How to Turn Your Bullet Points Into Visually-Engaging Elements
May 5, 2015
Professional designers will advise against ever using bullet points in a deck: Bullet points act like bullets -- they kill your presentation. However, this mentality can change if you transform your bullet points into a visual component of your presentation.
Below you will find 5 specific alternatives my team put together.
Let’s dive in.
Sample 1 (Before)
Sample 1 (After)
Lesson: In the case of this slide, opt for a darker color and sans serif font. In addition, by subtracting the clip art and adding photos, you can add more value to the three main points.
Sample 2 (Before)
Sample 2 (After)
Lesson: Harness the power of iconography. Here, you’ll notice that the bullets were replaced entirely with icons. In addition, the header font size was increased and a darker background color was added.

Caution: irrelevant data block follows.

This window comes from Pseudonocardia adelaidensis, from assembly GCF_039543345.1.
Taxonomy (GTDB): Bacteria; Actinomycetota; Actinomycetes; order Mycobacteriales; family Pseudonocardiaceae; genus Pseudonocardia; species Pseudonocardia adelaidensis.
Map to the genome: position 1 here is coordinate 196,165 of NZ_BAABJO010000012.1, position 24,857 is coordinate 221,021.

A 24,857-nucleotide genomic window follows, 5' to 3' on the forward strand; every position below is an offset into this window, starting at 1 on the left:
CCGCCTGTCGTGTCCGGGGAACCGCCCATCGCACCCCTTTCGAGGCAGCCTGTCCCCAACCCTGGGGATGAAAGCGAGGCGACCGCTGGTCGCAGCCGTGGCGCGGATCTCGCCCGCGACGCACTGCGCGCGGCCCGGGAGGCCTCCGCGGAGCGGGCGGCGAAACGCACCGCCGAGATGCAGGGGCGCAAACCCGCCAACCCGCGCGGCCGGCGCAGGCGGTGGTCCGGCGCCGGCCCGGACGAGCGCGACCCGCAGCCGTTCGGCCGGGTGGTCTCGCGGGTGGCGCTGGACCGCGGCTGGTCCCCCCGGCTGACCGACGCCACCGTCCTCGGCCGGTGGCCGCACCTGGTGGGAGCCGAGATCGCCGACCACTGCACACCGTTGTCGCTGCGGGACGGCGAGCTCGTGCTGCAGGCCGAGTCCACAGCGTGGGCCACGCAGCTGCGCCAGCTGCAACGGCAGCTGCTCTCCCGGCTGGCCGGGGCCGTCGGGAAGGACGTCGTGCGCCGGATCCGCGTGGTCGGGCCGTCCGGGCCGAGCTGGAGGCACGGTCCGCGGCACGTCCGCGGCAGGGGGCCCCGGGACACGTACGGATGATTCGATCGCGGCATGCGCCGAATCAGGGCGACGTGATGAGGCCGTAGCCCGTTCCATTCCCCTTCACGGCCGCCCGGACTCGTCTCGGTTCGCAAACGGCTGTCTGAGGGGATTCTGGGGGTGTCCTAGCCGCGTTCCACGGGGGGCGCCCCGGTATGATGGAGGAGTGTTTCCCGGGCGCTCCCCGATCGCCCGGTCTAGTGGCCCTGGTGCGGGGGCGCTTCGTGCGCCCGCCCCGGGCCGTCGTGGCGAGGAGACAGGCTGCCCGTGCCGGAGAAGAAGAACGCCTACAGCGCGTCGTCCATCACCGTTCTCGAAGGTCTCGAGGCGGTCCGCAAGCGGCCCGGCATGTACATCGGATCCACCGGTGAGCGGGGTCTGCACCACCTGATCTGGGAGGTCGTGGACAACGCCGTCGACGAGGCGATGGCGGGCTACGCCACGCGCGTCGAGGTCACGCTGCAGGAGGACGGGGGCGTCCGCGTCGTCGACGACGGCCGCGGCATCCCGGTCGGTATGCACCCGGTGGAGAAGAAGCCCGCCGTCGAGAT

Sample 3 (Before)
Sample 3 (After)
Lesson: Again, it’s always going to be in your best interest to remove anything that resembles clip art. If you insist on keeping bright colors, you can accomplish this task by the use of photography and colored overlays.
Sample 4 (Before)
Sample 4 (After)
Lesson: In this scenario, the yellow background was removed and a stock photo was maximized to fill the screen. All typography was given a color bar accent and enlarged.
Sample 5 (Before)
Sample 5 (After)
Lesson: Content compartmentalization is always a strong approach. Here, the content was migrated into easy-to-read boxes. It’s much more vibrant than the stacked bullet points on the left.
As previously stated, bullets are not my favorite. But, if you try any of these options you should be a bit more empowered to win the hearts and minds of your audience.
Scott Schwertly is the author of How to Be a Presentation God and CEO ofEthos3, a Nashville, TN-based presentation boutique providing professional presentation design and training for national and international clients ranging from Fortune 500 companies to branded individuals like Guy Kawasaki. If Scott is not working with his team building presentations, you will find him in the pool, on the bike, or on a long run. Scott lives in Nashville, TN with his wife and three dogs. He has a B.A. and M.B.A. from Harding University.